There’s something about substitutions in cooking that really bothers me. I know that a great many of my fellow amateur chefs feel free to substitute to beat the band, from using olive oil instead of canola oil, to preparing fish from a chicken recipe. Not me--I feel like I am cheating by not following instructions to the letter. I am getting ready to start tonight’s beef stew, and am short one slice of bacon. We have turkey bacon, but I refuse to use it instead of the pork. I know this is all pretty neurotic, but in my mind it has to do with honoring the intent of the original concoction.
|My precise stew, down to the last onion (and almost the last bacon)|
I recall the substitute teachers of my educational past. Nice as many of them were, they were in no way a real “substitute” for the actual instructor. To be fair, it’s not their fault. My Patrick subbed for several years after college, and he talked about how little freedom he had to be creative in class in the teacher’s absence—the districts just really wanted a student-sitter, a place holder until Mr. or Ms. So-and-So returned.
I cast a jaundiced eye on replacements of characters in TV series (I am still mourning the unexplained switch-out of Darrins on Bewitched), and I rarely enjoy remakes, rewrites or remixes. I know “covers” are all the rage now in music, but I honestly don’t get it. If you are a good musician, why not use your own stuff? If Adele sings a song that becomes a huge hit, can’t we leave that to Adele? I scratch my head at the march of the Broadway revivals, or (worse) the endless stagings of Disney movies. I know that there are scads of super talented folk with original material that never get a shot, because the theatres are all booked with yet another take on Hello Dolly.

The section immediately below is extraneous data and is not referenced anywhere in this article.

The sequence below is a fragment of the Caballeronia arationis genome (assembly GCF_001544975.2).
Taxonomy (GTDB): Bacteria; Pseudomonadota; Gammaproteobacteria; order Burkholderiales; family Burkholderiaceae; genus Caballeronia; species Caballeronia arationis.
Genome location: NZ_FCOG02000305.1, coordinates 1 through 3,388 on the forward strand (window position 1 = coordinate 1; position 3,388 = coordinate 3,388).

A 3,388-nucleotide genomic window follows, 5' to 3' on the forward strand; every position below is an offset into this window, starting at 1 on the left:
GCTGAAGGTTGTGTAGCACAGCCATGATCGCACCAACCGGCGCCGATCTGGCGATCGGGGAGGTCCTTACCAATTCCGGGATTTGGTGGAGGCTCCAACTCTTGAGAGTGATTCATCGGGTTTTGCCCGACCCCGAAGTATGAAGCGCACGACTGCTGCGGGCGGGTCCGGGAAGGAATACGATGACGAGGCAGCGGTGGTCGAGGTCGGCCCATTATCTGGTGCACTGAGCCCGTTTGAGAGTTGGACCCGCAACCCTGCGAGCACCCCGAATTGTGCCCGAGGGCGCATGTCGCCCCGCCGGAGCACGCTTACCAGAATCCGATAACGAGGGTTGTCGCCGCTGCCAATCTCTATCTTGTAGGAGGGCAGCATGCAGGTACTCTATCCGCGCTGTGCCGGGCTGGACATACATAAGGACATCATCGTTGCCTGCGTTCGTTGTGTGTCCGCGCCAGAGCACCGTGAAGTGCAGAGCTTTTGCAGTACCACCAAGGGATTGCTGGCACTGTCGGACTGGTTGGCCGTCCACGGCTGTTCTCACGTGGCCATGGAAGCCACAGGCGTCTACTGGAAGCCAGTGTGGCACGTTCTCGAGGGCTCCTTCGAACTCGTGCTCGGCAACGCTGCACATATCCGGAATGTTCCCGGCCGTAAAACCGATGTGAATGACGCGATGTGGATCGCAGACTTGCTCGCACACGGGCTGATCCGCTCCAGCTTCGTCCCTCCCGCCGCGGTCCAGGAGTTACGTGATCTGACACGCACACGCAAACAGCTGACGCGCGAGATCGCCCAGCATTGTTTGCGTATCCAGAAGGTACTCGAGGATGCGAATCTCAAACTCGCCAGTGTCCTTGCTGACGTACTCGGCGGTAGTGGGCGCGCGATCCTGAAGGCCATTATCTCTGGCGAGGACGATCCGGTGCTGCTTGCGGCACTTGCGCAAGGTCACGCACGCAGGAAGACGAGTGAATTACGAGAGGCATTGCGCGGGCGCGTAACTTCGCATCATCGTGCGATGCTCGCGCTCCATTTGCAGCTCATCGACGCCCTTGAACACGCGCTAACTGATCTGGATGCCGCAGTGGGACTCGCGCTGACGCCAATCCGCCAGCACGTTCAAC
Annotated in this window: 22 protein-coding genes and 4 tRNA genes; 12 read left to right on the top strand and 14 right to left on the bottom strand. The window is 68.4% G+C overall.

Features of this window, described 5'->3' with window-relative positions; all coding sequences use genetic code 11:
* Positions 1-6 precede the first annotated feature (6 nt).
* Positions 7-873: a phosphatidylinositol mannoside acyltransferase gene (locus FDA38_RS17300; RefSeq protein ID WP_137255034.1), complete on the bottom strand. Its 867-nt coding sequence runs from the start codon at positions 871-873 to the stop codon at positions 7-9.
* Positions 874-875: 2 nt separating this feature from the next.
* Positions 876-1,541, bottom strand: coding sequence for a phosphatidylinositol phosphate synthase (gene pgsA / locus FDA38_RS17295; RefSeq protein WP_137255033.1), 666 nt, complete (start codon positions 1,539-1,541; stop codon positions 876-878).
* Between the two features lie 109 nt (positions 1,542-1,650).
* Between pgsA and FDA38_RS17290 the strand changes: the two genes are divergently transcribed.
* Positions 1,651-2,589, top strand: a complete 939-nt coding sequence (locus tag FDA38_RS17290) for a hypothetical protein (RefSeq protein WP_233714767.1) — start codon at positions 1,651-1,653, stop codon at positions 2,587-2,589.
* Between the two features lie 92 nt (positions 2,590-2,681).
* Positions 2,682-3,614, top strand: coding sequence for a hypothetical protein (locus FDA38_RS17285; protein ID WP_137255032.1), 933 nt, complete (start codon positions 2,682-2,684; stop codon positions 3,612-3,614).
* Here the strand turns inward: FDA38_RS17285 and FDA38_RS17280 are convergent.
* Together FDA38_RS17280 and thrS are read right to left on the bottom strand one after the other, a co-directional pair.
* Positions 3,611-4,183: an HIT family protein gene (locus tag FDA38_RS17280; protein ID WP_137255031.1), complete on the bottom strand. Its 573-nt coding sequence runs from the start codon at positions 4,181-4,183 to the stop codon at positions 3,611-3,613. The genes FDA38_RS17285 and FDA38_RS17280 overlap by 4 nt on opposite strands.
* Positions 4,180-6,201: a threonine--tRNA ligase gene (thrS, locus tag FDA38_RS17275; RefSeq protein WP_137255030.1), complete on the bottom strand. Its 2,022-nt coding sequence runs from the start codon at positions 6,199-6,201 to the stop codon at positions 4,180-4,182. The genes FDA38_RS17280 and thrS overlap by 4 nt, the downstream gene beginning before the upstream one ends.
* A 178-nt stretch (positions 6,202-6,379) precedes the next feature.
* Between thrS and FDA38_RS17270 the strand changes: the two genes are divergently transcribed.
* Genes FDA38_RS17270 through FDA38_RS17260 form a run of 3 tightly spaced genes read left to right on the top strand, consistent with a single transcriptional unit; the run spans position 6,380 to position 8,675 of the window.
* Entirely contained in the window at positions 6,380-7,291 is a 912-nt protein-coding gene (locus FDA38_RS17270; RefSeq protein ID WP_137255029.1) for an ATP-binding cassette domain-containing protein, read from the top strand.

|GREAT show!! How 'bout something new?|
As a writer, I live in fear that I will unwittingly write a piece containing material that I read somewhere before. I have been known to Google clever turns of phrase that I have come up with, convinced that whatever I have jotted down cannot possibly be my own invention. I guess the bottom line is that I think that original stuff, be it an apple pie recipe or a sitcom, is sacred and should not be mucked around with. I realize that there is nothing entirely new under the sun, but we can at least TRY to be new, can’t we? We don’t HAVE to copy each other’s fashion designs and paintings. Now, this can be taken too far: I know of a contemporary classical composer who refuses to listen to any new music at all, for fear she will inadvertently “lift” some notes here and there. As a result, she misses out on the entire canon of amazing works being created today. No need to be so extreme!
But for tonight, Rachael Ray’s Beef Stew, verbatim (minus one piece of bacon). Straight from the source!!